Tag Archives: fragile male egos

The Confusing — and Dangerous — Consequences of Teaching Girls to Smile


open-mouthed shark saying Debbie says:

I’ve been clear for a long time on how and why men telling women to smile is wrong. Laurie and I have both written on this topic here before. Despite that, I was struck by Shannon Ashley’s clear and thoughtful essay on the subject.

Ashley starts with the relationship between Moby and Natalie Portman, which leads her by her own train of thought into how girls are trained to be “nice” and her own (astute) childhood history of not wanting to be nice to certain men.

Back in the late ’80s, the Saint Paul Winter Carnival had this very fucked up tradition where men dressed up as Vulcans ran around kissing women and girls with grease-painted lips.

I hated these men. They were inebriated strangers with beards not just invading my personal space, but actually touching me. With their lips.

The only way I knew how to get them to leave me alone was to start crying as if I was afraid of the Vulcans. Of course, I was afraid of them, but simply saying so wasn’t enough.

The whole situation with the Vulcans taught me that I had to make a scene just to be taken seriously. And even then, because I made a scene, I was also a sort of party pooper, spoiling the fun for these poor grown men.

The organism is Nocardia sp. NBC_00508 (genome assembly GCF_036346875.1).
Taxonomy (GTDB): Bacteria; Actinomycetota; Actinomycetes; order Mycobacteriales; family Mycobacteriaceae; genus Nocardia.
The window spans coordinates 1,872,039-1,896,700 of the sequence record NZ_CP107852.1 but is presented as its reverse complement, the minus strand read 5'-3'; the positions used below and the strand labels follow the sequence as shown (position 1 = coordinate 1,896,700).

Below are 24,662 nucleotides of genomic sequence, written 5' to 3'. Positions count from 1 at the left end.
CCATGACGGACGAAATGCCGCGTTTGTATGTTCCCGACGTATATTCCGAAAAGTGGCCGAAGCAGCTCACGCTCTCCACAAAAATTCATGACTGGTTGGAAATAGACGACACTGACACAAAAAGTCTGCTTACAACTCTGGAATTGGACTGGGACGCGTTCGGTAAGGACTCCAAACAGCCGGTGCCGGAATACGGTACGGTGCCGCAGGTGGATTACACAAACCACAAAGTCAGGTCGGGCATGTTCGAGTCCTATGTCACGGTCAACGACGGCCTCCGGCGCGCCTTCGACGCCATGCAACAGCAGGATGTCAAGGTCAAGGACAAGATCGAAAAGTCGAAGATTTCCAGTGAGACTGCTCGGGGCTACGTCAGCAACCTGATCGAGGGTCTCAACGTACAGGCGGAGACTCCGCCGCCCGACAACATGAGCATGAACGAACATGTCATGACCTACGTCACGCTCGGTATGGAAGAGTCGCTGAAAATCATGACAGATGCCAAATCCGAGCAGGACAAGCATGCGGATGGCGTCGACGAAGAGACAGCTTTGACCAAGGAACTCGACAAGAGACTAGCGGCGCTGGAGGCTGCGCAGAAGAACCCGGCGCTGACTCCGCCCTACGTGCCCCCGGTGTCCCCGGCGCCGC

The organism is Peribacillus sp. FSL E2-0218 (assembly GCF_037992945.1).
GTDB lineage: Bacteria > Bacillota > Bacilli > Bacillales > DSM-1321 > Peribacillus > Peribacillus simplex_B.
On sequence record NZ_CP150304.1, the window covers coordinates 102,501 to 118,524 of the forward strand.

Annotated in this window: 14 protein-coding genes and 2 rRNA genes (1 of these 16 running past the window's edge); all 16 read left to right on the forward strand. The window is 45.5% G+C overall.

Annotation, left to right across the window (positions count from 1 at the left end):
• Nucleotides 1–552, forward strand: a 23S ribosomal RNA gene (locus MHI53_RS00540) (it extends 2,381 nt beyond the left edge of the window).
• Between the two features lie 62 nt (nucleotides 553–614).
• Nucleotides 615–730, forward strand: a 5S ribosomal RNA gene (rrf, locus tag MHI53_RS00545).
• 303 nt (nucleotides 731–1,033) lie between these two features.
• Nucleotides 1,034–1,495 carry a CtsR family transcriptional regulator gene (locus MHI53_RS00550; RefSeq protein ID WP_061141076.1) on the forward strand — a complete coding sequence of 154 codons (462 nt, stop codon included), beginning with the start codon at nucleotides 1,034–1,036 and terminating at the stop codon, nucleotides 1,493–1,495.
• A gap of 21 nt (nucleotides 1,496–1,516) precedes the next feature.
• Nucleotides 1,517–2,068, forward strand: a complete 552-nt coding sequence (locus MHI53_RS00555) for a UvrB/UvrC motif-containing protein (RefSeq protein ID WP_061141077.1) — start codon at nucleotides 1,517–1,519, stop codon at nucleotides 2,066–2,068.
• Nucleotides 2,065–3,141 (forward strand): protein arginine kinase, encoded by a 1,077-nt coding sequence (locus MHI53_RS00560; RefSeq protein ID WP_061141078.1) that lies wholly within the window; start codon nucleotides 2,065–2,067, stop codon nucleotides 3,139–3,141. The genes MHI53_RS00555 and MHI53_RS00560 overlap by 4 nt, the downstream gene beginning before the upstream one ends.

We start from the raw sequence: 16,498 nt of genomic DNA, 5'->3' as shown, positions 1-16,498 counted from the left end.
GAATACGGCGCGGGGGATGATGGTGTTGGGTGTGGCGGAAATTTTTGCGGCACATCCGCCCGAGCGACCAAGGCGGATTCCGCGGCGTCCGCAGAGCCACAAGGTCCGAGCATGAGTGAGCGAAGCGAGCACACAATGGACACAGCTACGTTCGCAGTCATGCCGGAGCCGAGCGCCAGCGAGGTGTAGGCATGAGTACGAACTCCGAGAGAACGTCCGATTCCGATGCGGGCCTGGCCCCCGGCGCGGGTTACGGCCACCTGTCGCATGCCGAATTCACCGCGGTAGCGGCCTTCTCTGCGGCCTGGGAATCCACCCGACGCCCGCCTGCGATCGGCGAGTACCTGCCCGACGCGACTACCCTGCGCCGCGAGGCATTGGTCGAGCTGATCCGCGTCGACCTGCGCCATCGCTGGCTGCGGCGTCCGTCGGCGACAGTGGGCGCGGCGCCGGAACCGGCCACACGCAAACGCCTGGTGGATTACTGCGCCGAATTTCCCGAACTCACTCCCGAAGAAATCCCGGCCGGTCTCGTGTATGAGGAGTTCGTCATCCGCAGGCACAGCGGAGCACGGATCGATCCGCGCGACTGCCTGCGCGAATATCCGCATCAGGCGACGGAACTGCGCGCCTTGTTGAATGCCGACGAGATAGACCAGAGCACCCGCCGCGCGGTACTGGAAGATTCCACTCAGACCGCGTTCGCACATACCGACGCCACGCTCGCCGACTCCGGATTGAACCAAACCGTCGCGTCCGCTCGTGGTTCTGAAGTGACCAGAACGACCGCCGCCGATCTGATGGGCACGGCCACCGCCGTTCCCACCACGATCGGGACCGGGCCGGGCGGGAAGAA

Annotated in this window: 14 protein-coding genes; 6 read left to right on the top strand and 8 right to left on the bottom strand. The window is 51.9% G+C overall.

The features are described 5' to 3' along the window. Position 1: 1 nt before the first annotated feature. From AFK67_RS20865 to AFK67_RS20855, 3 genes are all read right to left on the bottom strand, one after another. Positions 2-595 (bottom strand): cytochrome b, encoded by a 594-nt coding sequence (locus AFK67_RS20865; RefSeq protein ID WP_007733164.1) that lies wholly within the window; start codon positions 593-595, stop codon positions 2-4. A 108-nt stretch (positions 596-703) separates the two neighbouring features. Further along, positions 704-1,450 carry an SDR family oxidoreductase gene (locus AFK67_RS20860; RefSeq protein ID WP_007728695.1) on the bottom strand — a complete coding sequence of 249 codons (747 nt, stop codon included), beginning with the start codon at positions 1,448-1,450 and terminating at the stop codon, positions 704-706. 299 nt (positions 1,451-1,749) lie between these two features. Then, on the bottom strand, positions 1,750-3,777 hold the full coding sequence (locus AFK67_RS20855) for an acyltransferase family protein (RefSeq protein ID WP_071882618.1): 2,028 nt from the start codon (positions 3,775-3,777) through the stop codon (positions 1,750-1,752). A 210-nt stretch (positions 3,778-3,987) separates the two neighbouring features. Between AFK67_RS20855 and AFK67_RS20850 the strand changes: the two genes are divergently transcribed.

Perhaps Ashley’s most original point is about how men find women’s refusals “confusing”:

I still hear men complain that women are too confusing. Perhaps, they’d be less confused if they took a no for… no.

But men can’t take no for an answer when they let their egos get in the way. A fragile ego needs lengthy explanations that assure a man she’s not really saying no anyway.

Or a fragile ego will hear “yes” even if the woman is saying no. And it’s certainly confusing to hear one thing from the person you’re talking to and another thing in your own head.

The confusion, because it is based in an unwillingness for one group to hear the other group, spreads through social circles and even across generations:

We tell our kids not to talk to strangers and then demand girls to be nice to every manner of man. The bag boys, the Vulcans, the musicians, the bosses.

Men are confused because they’ve never been required to hear a simple “no”; instead, their fragile egos are coddled. Women are confused because they don’t believe they have the right to say the simple “no,” or they say it and the men can’t hear it, which is inherently confusing.

Ashley doesn’t take the article to the final step, though she clearly understands it. “Confusion” sounds like something harmless or consequence-free: instead, it’s dangerous. Men who can’t hear no will sometimes (often) decide they heard “yes.” Or they’ll decide that they can take what they want without hearing a yes. No means no isn’t just about letting a bunch of men at a carnival kiss 8-year-old girls, it’s about rape: stranger rape, date rape, marital rape, gang rape. Rape requires a rapist who doesn’t believe that no means no. “You hurt my feelings” or “I was confused” are not excuses and cannot be tolerated. Period.


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